Despite success in shutting down the financing of terrorist groups within its borders, Saudi Arabia remains a top source of funding for Al Qaeda elsewhere and Taliban insurgents in Afghanistan, the Government Accountability Office said in a report to Congress.
The report does not name individuals or estimate how much money might be flowing to the terrorists.
Since 2003, the Saudis have barred charities from transferring money outside the kingdom, but the GAO said that this hadn’t prevented Saudi-based charities with branches abroad from serving as funding sources for terrorist groups. Some of the money is being smuggled out of the country in cash through the use of couriers, it said.
The report cites the International Islamic Relief Organization and its branches in Indonesia and the Philippines as having provided fundraising support for Al Qaeda. It also points to the many branches of the Al-Haramain Islamic Foundation.
In 2004, the Saudi government said that Al-Haramain was being dissolved, but the organization’s leadership reconstituted under different names and has continued to operate. Last year, the U.S. Treasury Department listed “all branches of Al-Haramain, including its headquarters in Saudi Arabia, for having provided support to Al Qaeda as well as other terrorists and terrorist organizations.”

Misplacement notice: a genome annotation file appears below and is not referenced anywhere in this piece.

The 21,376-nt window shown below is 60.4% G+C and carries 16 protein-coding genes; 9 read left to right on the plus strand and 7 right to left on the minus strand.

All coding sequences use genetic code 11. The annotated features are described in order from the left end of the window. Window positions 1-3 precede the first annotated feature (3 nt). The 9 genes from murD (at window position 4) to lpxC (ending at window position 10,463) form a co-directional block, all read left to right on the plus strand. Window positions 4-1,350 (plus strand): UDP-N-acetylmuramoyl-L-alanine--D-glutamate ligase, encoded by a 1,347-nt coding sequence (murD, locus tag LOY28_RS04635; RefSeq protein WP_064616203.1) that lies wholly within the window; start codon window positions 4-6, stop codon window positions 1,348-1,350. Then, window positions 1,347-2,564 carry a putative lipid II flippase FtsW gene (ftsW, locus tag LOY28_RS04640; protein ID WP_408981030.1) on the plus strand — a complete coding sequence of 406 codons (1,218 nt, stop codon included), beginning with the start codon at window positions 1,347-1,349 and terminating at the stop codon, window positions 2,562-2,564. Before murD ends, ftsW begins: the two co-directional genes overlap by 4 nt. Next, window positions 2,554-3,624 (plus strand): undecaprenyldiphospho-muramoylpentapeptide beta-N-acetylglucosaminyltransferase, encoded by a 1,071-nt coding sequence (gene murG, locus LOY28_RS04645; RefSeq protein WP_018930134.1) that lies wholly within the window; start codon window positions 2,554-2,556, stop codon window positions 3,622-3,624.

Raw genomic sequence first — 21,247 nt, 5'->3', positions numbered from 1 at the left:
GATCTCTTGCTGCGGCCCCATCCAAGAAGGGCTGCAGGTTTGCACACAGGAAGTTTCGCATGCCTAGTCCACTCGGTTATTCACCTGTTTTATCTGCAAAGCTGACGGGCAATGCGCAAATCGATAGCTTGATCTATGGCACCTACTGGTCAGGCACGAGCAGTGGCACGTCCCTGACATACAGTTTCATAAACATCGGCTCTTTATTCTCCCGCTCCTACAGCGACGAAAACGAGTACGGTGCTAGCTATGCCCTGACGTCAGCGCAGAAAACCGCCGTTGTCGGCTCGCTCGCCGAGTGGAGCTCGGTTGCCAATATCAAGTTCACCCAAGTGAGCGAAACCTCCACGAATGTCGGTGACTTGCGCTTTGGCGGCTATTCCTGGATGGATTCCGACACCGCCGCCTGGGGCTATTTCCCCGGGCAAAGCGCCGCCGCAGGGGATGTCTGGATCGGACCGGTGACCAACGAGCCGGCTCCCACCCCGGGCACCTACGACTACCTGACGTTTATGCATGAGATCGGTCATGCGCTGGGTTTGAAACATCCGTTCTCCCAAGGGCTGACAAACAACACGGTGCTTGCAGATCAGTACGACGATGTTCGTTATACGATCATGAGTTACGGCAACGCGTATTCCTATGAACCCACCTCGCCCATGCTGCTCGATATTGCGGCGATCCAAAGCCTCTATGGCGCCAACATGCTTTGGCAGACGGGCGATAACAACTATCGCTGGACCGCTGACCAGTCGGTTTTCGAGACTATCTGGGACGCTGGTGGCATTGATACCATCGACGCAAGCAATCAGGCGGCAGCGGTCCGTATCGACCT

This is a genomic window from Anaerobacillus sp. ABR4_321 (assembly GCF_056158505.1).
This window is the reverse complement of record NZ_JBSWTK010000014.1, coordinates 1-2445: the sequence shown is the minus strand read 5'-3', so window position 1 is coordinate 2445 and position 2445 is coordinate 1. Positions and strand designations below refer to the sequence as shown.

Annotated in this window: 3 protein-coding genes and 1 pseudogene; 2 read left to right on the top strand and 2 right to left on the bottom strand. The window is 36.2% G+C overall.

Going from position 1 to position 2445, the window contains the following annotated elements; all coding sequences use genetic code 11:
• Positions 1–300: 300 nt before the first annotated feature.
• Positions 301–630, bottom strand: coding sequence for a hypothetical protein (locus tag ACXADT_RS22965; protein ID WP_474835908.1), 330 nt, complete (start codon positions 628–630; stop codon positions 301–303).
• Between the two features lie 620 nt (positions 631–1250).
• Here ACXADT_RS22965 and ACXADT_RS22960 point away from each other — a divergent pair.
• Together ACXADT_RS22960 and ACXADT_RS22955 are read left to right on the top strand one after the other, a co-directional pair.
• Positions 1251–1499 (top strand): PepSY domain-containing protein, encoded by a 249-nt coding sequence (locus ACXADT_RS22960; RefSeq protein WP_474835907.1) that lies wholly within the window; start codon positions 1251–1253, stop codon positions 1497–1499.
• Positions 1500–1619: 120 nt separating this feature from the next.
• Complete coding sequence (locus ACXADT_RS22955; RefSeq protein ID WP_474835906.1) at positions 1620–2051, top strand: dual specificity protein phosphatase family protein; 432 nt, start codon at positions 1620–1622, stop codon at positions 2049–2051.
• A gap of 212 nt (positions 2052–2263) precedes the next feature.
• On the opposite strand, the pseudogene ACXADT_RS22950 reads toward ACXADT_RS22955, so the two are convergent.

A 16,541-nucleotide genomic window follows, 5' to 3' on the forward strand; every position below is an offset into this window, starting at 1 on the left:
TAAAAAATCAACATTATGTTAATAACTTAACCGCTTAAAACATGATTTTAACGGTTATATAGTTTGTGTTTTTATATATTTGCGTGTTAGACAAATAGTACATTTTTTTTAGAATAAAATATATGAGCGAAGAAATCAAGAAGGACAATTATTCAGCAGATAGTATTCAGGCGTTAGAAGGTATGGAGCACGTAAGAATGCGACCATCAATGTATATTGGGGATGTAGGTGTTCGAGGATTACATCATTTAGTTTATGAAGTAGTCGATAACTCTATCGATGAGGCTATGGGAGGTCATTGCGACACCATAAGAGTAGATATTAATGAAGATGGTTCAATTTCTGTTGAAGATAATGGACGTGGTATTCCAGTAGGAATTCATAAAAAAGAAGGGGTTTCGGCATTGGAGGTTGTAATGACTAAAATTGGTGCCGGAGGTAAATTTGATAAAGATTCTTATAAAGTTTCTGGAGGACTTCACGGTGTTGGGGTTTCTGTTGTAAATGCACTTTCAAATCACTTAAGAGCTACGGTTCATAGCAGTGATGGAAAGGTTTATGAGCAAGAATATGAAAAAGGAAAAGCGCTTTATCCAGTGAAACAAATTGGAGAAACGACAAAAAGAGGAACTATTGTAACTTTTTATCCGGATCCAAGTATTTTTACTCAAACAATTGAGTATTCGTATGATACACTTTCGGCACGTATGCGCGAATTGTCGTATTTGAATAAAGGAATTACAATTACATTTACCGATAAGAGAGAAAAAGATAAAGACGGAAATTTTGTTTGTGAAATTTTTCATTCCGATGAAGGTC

Despite the tightened financial controls within Saudi Arabia, the GAO concluded, charities with operations in several countries can still “move money out of the country.”
However, U.S. officials don’t blame the Saudi government.
Officials emphasized that “this funding allegedly comes from individuals or multinational organizations, not from the Saudi government,” the report says, “and that the government of Saudi Arabia is pursuing terrorism financiers and cooperating with the United States to counter terrorism funding.”
“Further, experts we spoke with agreed that there is no indication that the Saudi government is providing funding for terrorism,” it says.